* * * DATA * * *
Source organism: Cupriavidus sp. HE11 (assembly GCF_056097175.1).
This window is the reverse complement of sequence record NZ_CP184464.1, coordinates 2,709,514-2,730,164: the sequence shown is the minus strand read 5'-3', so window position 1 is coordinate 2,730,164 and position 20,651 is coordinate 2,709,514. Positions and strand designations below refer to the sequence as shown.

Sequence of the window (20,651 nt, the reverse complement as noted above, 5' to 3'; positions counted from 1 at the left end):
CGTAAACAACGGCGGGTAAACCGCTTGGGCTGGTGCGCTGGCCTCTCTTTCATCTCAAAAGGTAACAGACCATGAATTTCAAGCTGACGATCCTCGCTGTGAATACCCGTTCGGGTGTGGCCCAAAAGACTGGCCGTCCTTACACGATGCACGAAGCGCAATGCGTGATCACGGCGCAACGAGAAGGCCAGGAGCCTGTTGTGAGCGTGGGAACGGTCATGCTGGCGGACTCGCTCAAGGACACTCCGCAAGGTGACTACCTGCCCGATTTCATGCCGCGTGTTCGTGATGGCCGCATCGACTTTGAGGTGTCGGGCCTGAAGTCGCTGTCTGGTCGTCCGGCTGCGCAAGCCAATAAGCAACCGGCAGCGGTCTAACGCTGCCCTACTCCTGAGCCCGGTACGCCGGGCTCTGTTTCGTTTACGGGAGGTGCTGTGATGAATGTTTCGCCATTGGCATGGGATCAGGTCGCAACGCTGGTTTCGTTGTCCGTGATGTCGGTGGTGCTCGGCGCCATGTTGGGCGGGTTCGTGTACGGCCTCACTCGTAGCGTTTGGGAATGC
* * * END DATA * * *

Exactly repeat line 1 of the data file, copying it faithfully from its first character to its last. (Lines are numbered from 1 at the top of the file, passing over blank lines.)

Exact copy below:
Source organism: Cupriavidus sp. HE11 (assembly GCF_056097175.1).